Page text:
Another issue is changes in the nature of the content. If a game starts off with, say, an emphasis on solo/small group play but gates off access to, say, PvP and large raid play (*cough* WoW), then even with a tremendous QUANTITY of content, if a particular individual enjoys PvP and raids over soloing and small group play, then this poor person is effectively doomed to feel like he is grinding at low levels. (If the game then backward-gates content, the person who doesn't care about PvP and large raid play might suffer from the opposite problem of having less content after reaching max level than they had at lower levels)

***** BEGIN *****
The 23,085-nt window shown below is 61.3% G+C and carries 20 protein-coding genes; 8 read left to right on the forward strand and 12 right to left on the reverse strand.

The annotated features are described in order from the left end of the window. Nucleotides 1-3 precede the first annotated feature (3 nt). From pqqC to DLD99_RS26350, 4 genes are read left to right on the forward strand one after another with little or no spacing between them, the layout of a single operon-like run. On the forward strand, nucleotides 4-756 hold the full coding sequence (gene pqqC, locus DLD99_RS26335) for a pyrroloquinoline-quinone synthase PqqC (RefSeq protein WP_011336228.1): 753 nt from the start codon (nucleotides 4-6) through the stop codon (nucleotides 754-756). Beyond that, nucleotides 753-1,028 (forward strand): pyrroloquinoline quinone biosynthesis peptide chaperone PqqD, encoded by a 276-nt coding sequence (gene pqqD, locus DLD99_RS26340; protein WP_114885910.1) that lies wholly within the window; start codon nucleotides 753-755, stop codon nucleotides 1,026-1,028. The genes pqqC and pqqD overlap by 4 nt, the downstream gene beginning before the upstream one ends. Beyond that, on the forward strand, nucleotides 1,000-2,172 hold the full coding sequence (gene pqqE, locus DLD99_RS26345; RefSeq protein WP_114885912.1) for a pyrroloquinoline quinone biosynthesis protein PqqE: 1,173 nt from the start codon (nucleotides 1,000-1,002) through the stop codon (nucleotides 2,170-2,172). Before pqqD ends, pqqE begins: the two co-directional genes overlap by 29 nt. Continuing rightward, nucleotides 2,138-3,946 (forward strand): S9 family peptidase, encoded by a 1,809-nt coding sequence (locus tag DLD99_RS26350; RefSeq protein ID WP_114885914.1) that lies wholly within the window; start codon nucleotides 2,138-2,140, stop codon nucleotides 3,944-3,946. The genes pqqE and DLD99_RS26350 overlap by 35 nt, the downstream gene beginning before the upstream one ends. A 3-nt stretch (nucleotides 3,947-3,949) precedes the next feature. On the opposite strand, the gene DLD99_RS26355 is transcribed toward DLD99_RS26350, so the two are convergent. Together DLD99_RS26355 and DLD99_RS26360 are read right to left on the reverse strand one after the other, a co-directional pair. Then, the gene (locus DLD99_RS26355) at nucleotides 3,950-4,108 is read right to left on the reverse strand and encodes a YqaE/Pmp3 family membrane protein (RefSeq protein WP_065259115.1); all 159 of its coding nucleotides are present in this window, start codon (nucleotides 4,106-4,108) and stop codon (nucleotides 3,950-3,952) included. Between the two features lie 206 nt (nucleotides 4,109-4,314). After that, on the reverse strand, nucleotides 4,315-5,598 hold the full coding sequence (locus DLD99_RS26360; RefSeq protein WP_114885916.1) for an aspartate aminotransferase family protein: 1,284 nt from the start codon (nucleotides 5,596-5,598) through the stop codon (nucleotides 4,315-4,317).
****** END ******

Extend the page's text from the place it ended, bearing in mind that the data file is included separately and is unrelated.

I think it's a matter of illusion or perception.

Suppose you had a game that focused on a massive faction versus faction war. Now suppose that the game only gave you feedback and rewards based on how the overall war effort was going. Your contribution is now small and minor. You do your thing to help the war effort, but you aren't the center of the story; you are a bit player.

Now suppose instead the game only gave you feedback and rewards based on your individual performance, such as your own individual combat rank, or how many kills you make. Whether your faction "wins" or not is irrelevent, even hidden from you. Now the focus is on YOU and your performance. You are the center of the action.

In a simulation/economic game, you might have a game that reports and rewards based on how a large population is doing. "The economy of the Kingdom grew by 1% this week due to the hard work of the citizens!" Or it might focus on individual feedback, concealing large trends "Your virtual business increased revenues by 1%!"